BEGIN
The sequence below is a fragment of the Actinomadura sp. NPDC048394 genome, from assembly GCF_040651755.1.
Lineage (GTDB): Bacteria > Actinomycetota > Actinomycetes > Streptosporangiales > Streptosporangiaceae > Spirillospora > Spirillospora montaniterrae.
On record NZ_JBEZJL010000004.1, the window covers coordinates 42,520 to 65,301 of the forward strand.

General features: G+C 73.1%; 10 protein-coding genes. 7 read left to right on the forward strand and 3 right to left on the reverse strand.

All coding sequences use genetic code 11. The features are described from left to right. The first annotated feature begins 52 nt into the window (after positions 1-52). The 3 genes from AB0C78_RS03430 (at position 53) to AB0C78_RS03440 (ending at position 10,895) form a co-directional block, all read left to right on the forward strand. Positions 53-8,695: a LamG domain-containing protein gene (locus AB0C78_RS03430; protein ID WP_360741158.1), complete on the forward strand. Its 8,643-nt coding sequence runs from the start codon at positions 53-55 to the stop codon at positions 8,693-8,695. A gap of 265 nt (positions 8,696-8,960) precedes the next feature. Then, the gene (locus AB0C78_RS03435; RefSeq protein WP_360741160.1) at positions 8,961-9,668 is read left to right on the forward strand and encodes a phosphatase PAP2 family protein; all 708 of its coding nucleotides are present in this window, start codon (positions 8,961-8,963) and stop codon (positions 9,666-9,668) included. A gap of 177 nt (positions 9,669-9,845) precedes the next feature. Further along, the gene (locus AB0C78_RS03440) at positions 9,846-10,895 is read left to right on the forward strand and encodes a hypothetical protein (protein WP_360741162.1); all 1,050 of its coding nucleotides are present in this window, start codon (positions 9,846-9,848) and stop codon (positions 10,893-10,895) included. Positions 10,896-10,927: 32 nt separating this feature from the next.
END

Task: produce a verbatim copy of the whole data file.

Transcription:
The sequence below is a fragment of the Actinomadura sp. NPDC048394 genome, from assembly GCF_040651755.1.
Lineage (GTDB): Bacteria > Actinomycetota > Actinomycetes > Streptosporangiales > Streptosporangiaceae > Spirillospora > Spirillospora montaniterrae.
On record NZ_JBEZJL010000004.1, the window covers coordinates 42,520 to 65,301 of the forward strand.

General features: G+C 73.1%; 10 protein-coding genes. 7 read left to right on the forward strand and 3 right to left on the reverse strand.

All coding sequences use genetic code 11. The features are described from left to right. The first annotated feature begins 52 nt into the window (after positions 1-52). The 3 genes from AB0C78_RS03430 (at position 53) to AB0C78_RS03440 (ending at position 10,895) form a co-directional block, all read left to right on the forward strand. Positions 53-8,695: a LamG domain-containing protein gene (locus AB0C78_RS03430; protein ID WP_360741158.1), complete on the forward strand. Its 8,643-nt coding sequence runs from the start codon at positions 53-55 to the stop codon at positions 8,693-8,695. A gap of 265 nt (positions 8,696-8,960) precedes the next feature. Then, the gene (locus AB0C78_RS03435; RefSeq protein WP_360741160.1) at positions 8,961-9,668 is read left to right on the forward strand and encodes a phosphatase PAP2 family protein; all 708 of its coding nucleotides are present in this window, start codon (positions 8,961-8,963) and stop codon (positions 9,666-9,668) included. A gap of 177 nt (positions 9,669-9,845) precedes the next feature. Further along, the gene (locus AB0C78_RS03440) at positions 9,846-10,895 is read left to right on the forward strand and encodes a hypothetical protein (protein WP_360741162.1); all 1,050 of its coding nucleotides are present in this window, start codon (positions 9,846-9,848) and stop codon (positions 10,893-10,895) included. Positions 10,896-10,927: 32 nt separating this feature from the next.